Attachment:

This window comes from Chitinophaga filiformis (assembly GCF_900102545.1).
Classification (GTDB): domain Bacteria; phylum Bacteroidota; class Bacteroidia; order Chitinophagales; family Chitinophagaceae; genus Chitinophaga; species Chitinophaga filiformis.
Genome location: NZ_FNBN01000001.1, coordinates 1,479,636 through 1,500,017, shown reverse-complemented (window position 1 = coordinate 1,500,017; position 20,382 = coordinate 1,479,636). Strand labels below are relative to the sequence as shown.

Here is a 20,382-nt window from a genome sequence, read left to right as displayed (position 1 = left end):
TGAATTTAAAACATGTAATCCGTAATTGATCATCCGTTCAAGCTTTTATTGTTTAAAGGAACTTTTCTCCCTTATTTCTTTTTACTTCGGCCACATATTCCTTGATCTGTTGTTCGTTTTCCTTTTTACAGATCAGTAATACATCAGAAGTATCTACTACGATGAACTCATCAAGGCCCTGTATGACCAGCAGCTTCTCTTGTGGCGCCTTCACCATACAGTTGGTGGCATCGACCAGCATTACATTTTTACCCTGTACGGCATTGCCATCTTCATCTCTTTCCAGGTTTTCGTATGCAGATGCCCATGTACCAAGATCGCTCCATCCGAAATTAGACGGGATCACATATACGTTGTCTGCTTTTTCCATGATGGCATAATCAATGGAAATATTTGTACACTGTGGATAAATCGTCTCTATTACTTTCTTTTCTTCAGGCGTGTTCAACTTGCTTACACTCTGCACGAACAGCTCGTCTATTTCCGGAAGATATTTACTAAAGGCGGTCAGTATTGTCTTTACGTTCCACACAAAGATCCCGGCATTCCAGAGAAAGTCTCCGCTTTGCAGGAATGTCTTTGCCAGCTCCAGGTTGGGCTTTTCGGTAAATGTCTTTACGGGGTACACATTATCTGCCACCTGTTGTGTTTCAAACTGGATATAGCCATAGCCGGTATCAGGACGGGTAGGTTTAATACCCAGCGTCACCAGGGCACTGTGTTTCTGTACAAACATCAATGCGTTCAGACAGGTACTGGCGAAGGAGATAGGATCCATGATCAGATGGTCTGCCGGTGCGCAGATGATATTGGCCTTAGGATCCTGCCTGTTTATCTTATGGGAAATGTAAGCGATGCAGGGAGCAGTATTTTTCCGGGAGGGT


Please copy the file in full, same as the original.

This window comes from Chitinophaga filiformis (assembly GCF_900102545.1).
Classification (GTDB): domain Bacteria; phylum Bacteroidota; class Bacteroidia; order Chitinophagales; family Chitinophagaceae; genus Chitinophaga; species Chitinophaga filiformis.
Genome location: NZ_FNBN01000001.1, coordinates 1,479,636 through 1,500,017, shown reverse-complemented (window position 1 = coordinate 1,500,017; position 20,382 = coordinate 1,479,636). Strand labels below are relative to the sequence as shown.

Here is a 20,382-nt window from a genome sequence, read left to right as displayed (position 1 = left end):
TGAATTTAAAACATGTAATCCGTAATTGATCATCCGTTCAAGCTTTTATTGTTTAAAGGAACTTTTCTCCCTTATTTCTTTTTACTTCGGCCACATATTCCTTGATCTGTTGTTCGTTTTCCTTTTTACAGATCAGTAATACATCAGAAGTATCTACTACGATGAACTCATCAAGGCCCTGTATGACCAGCAGCTTCTCTTGTGGCGCCTTCACCATACAGTTGGTGGCATCGACCAGCATTACATTTTTACCCTGTACGGCATTGCCATCTTCATCTCTTTCCAGGTTTTCGTATGCAGATGCCCATGTACCAAGATCGCTCCATCCGAAATTAGACGGGATCACATATACGTTGTCTGCTTTTTCCATGATGGCATAATCAATGGAAATATTTGTACACTGTGGATAAATCGTCTCTATTACTTTCTTTTCTTCAGGCGTGTTCAACTTGCTTACACTCTGCACGAACAGCTCGTCTATTTCCGGAAGATATTTACTAAAGGCGGTCAGTATTGTCTTTACGTTCCACACAAAGATCCCGGCATTCCAGAGAAAGTCTCCGCTTTGCAGGAATGTCTTTGCCAGCTCCAGGTTGGGCTTTTCGGTAAATGTCTTTACGGGGTACACATTATCTGCCACCTGTTGTGTTTCAAACTGGATATAGCCATAGCCGGTATCAGGACGGGTAGGTTTAATACCCAGCGTCACCAGGGCACTGTGTTTCTGTACAAACATCAATGCGTTCAGACAGGTACTGGCGAAGGAGATAGGATCCATGATCAGATGGTCTGCCGGTGCGCAGATGATATTGGCCTTAGGATCCTGCCTGTTTATCTTATGGGAAATGTAAGCGATGCAGGGAGCAGTATTTTTCCGGGAGGGT